Addressing Rx Abuse

Pharmacy TimesOctober 2011 Diabetes
Volume 77
Issue 10

Two new ventures from the National Associations of Drug Diversion Investigators focus on the prevention of diversion in children and reducing barriers to reporting pharmaceutical crimes.

Two new ventures from the National Associations of Drug Diversion Investigators focus on the prevention of diversion in children and reducing barriers to reporting pharmaceutical crimes.

Dougie The Drug Dog

Abuse and diversion by 12- to 17-yearolds has been well documented; in fact, the #1 substance of abuse with this age group is pharmaceuticals. One of the main sources of these drugs is the family home, mainly the medicine cabinet. Although much has been done and is being done to survey teens to try to deal with this issue, the National Association of Drug Diversion Investigators (NADDI) wanted to reach a much younger age group, in the hopes of ultimately reducing this problem by the time this group becomes teenagers.

This spawned the idea of using “Dougie the Drug Dog,” a real police canine in Southwest Ohio, in a coloring book. Dougie has the unique ability of detecting a variety of the most popular abused pharmaceuticals. Dougie’s handler, Officer Jason Doerman with the Pierce Township Police Department, works with his canine partner every day on the streets attempting to weed out prescription drug offenders.

The coloring book is designed for 2- to 10- year-olds and contains 20 pages of fun. It not only contains topical pages illustrating health professionals, Dougie, and Officer Doerman, but also provides pages of puzzles and games for the children to complete while they learn. The book teaches them that prescription drugs are good for you if prescribed by your doctor, dispensed by your pharmacist, and given to you by your parents or other trusted adults. In addition, a full-page message to parents detailing the abuse and diversion of pharmaceuticals is on the inside back cover. This message informs parents of how to dispose of outdated or unneeded medications, and how to secure the pharmaceuticals that they do need to keep and use.

The ultimate goal of this important program is for parents to learn about the abuse and diversion of prescription drugs and to make them aware that they can be unwitting enablers of potential abusers. Taking inventory of prescription drugs in the home, properly disposing of those that are not needed, and securing what you do keep is essential in helping to prevent the abuse and diversion of pharmaceuticals with this country’s 12- to 17-year-old children. More information can be obtained at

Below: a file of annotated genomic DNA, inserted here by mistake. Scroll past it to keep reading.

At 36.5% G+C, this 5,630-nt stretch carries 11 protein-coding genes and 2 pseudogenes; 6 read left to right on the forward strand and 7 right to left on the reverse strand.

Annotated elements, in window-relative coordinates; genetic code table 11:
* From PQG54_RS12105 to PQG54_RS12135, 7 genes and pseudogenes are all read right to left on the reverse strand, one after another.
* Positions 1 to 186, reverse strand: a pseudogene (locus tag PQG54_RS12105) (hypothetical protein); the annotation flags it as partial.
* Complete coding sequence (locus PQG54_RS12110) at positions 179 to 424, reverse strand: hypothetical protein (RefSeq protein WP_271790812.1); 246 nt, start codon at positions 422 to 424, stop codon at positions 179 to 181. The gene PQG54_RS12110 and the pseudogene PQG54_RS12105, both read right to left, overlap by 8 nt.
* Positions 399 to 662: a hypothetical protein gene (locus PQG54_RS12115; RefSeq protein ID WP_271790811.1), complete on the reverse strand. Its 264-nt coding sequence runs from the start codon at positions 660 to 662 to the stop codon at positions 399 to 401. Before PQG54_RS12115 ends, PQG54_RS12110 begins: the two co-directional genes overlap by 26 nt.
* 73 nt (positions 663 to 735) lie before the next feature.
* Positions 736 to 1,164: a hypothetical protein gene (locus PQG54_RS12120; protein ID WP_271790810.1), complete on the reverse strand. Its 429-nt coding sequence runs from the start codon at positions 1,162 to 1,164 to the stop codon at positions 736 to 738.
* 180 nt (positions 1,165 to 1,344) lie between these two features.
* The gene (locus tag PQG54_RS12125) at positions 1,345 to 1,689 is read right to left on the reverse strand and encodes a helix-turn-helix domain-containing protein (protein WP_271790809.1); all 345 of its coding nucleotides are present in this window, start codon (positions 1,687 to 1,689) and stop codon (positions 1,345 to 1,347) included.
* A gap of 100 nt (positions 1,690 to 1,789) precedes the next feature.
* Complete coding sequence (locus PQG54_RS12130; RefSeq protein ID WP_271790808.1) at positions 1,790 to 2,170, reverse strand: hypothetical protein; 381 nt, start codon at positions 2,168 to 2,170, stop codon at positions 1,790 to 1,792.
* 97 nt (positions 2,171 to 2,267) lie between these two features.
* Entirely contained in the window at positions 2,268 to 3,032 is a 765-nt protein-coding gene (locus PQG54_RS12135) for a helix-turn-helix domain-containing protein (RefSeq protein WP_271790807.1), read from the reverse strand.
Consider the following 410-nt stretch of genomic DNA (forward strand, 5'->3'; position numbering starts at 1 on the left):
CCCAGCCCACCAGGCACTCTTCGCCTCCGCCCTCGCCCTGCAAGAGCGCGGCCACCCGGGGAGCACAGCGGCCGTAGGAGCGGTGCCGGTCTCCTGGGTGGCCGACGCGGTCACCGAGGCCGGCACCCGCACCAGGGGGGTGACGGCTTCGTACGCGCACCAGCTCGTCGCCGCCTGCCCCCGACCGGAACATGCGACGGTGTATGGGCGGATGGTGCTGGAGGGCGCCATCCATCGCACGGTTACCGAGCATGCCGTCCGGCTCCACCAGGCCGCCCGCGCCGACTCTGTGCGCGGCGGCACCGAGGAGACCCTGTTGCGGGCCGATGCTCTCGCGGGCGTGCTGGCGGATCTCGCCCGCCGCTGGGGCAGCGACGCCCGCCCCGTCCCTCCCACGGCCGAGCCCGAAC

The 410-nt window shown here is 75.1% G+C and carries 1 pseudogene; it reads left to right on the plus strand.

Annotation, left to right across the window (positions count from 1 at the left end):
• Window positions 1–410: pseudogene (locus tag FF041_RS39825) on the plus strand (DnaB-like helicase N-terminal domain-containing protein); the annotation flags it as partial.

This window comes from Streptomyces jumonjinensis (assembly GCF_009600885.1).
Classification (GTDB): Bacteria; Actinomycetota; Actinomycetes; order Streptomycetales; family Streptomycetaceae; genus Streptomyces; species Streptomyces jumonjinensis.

NADDI also recently launched a brand-new program designed to provide individuals with information about a pharmaceutical crime with a method to report these offenses and remain anonymous if they wish. A link to this Web site is on the front page of NADDI’s Web site at It can also be reached directly at

The Web site provides the potential tipster a form to fill out that includes the exact location where the drug diversion crime is occurring and the type of pharmaceutical crime being committed. Posting the tipster’s name and contact information is optional, but we encourage including as much detail as possible on the online form.

Once completed, the form comes directly to NADDI, which then has the responsibility to pass the information on to the appropriate law enforcement agency for follow-up investigation. Obviously, the more information provided by the tipster, the more likely law enforcement will be able to successfully process the tips for the welfare of the community.

There are no rewards offered in this program; however, the confidentiality of the source is assured. Also, there is a commitment that the law enforcement agency responsible for the crime will be alerted and encouraged to follow up. Crimes can include theft, the illegal sale of prescription drugs, forged or altered prescriptions, doctor shopping, and pharmacy burglaries and robberies, as well as other offenses.

Both of these new programs are aimed at ultimately reducing the incidence of prescription drug abuse. NADDI is a non-profit organization that facilitates cooperation between law enforcement, health care professionals, state regulatory agencies, and pharmaceutical manufacturers in the prevention and investigation of prescription drug diversion and requires grants or donations to carry out these and other projects. For more information about NADDI, visit PT

Editor's Note: Another tool was recently introduced to help fight pharmacy crime. Pharmacy staff, law enforcement officials, and loss prevention personnel can now follow updates about pharmacy robberies, burglaries and potential threats in their area and nationwide through RxPatrol's Twitter page. The tweets provide safety and security tips for pharmacy staff that may help them better protect customers and their businesses. For more information, click here.

Cmdr Burke is commander of the Warren County, Ohio, drug task force and retired commander of the Cincinnati Police Pharmaceutical Diversion Squad. Cmdr Burke is a 40-year veteran of law enforcement and the current president of the National Association of Drug Diversion Investigators. He can be reached by e-mail at, via the Web site, or by phone at 513-336-0070.

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